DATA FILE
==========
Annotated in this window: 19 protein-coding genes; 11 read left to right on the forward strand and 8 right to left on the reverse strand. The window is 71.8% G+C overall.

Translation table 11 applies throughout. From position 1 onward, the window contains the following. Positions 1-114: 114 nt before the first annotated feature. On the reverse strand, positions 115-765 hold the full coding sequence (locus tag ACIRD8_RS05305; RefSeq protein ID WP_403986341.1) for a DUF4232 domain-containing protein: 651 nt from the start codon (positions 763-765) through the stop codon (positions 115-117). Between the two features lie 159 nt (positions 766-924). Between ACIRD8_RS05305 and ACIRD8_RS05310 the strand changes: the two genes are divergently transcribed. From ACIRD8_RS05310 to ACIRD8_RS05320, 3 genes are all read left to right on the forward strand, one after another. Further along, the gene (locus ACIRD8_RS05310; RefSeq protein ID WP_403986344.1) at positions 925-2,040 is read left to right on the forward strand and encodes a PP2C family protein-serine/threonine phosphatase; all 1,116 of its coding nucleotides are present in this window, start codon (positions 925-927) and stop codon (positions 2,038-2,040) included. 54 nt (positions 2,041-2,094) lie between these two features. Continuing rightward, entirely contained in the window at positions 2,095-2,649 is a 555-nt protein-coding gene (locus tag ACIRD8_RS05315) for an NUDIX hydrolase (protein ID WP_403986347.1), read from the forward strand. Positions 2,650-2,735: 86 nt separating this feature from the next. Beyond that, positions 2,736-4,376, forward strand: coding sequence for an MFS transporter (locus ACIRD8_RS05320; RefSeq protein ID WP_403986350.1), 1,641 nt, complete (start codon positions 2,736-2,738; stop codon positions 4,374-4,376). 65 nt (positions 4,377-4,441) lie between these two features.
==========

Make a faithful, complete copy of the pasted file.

Annotated in this window: 19 protein-coding genes; 11 read left to right on the forward strand and 8 right to left on the reverse strand. The window is 71.8% G+C overall.

Translation table 11 applies throughout. From position 1 onward, the window contains the following. Positions 1-114: 114 nt before the first annotated feature. On the reverse strand, positions 115-765 hold the full coding sequence (locus tag ACIRD8_RS05305; RefSeq protein ID WP_403986341.1) for a DUF4232 domain-containing protein: 651 nt from the start codon (positions 763-765) through the stop codon (positions 115-117). Between the two features lie 159 nt (positions 766-924). Between ACIRD8_RS05305 and ACIRD8_RS05310 the strand changes: the two genes are divergently transcribed. From ACIRD8_RS05310 to ACIRD8_RS05320, 3 genes are all read left to right on the forward strand, one after another. Further along, the gene (locus ACIRD8_RS05310; RefSeq protein ID WP_403986344.1) at positions 925-2,040 is read left to right on the forward strand and encodes a PP2C family protein-serine/threonine phosphatase; all 1,116 of its coding nucleotides are present in this window, start codon (positions 925-927) and stop codon (positions 2,038-2,040) included. 54 nt (positions 2,041-2,094) lie between these two features. Continuing rightward, entirely contained in the window at positions 2,095-2,649 is a 555-nt protein-coding gene (locus tag ACIRD8_RS05315) for an NUDIX hydrolase (protein ID WP_403986347.1), read from the forward strand. Positions 2,650-2,735: 86 nt separating this feature from the next. Beyond that, positions 2,736-4,376, forward strand: coding sequence for an MFS transporter (locus ACIRD8_RS05320; RefSeq protein ID WP_403986350.1), 1,641 nt, complete (start codon positions 2,736-2,738; stop codon positions 4,374-4,376). 65 nt (positions 4,377-4,441) lie between these two features.